What Causes Venous Disease?
Your vascular system is comprised of the heart, arteries and veins. Arteries are the vessels that supply blood from your heart to your lower extremities and veins are the vessels that return that same blood back towards the heart. To work against the force of gravity, veins are structured with one-way valves that allows blood flow to move upwards towards the heart, which prevents blood from falling down the venous system (reflux). For patients suffering from venous disease, these valves have failed to function properly due to either the deterioration or expansion of these venous valve walls over time which allows part of the blood flow to fall down the venous system causing blood to pool in the veins, which can result in a host of complications. The ultimate cause for varicose veins or why the valves in your veins weaken is not fully understood since some individuals can develop this condition for no apparent reason.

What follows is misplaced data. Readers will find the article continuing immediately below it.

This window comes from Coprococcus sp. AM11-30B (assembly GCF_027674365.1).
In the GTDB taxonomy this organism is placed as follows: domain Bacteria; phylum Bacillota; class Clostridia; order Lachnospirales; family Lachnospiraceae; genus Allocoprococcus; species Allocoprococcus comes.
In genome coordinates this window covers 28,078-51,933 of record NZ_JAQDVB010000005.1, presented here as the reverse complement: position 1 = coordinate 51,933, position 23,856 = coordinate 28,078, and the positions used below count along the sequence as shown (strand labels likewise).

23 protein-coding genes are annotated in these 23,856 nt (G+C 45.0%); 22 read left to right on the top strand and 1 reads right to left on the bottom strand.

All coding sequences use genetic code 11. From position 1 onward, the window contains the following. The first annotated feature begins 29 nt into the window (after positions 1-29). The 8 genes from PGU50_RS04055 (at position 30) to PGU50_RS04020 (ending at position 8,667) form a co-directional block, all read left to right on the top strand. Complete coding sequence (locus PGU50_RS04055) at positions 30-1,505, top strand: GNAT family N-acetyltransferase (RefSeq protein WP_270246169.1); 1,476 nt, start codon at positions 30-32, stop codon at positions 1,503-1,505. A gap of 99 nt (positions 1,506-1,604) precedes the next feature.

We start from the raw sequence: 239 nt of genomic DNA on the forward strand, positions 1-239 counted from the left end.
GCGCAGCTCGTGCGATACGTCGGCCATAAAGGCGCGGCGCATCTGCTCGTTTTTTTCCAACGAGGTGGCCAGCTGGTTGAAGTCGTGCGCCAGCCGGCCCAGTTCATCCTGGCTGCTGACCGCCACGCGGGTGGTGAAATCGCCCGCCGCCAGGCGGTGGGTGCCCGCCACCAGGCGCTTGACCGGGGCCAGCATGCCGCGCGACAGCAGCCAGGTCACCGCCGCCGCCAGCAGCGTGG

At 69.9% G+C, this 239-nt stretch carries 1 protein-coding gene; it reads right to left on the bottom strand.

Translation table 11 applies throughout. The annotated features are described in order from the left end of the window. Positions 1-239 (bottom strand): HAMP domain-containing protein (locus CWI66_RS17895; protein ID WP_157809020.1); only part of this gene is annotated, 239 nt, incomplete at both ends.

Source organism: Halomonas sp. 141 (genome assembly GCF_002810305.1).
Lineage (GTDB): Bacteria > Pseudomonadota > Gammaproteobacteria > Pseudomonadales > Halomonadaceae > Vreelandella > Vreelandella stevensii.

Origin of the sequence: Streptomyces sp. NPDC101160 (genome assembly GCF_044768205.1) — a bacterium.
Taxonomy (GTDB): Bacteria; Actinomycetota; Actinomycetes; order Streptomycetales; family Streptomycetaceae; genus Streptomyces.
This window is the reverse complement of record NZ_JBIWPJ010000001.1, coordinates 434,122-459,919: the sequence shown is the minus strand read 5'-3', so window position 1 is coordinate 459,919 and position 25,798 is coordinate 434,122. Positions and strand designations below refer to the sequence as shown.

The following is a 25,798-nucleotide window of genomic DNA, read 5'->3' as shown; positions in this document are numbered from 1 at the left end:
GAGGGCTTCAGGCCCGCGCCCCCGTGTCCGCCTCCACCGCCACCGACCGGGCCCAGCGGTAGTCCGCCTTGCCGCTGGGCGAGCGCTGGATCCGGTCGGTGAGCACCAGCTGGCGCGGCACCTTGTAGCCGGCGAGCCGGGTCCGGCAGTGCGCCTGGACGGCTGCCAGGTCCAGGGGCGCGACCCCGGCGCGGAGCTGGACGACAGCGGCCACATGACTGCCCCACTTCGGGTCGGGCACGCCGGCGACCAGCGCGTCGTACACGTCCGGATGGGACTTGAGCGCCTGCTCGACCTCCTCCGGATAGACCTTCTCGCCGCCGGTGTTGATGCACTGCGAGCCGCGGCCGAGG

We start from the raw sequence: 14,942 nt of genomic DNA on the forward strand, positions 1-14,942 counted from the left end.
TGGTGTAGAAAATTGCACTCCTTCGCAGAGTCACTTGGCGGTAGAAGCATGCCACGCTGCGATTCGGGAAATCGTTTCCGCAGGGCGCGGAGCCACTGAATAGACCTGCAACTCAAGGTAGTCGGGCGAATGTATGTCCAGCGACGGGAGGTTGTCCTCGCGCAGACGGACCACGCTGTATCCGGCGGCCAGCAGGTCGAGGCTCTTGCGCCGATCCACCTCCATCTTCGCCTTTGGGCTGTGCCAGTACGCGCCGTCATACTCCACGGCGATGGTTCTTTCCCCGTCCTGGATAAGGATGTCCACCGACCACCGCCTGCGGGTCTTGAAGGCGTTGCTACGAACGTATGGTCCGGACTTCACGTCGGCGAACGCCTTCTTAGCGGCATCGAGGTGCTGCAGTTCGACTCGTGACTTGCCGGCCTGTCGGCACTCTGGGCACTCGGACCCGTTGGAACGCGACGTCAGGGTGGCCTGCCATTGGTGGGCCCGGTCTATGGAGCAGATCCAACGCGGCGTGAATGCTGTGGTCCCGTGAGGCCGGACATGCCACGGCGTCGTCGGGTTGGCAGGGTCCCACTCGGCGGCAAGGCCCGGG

The following are risk factors that can increase your likelihood for developing venous insufficiency or varicose veins:
- If either of your parents have experienced this condition, these is about a 60% chance you will also develop the disease process. If both your mother and father were affected, your risk increases to an 89% chance of suffering from venous disease.
- This condition is very common and frequently misdiagnosed. It affects nearly 25% of women and 15% of men.
- Standing Occupations
Avoid prolonged standing or sitting if possible, as it will worsen your symptoms. If you have a profession that requires standing for long periods of time, shift your weight from leg to leg. When sitting for more than half an hour, you can improve circulation by elevating your legs above heart level. The use of compression hose does not treat venous disease, but it can be applied for temporary relief of symptoms.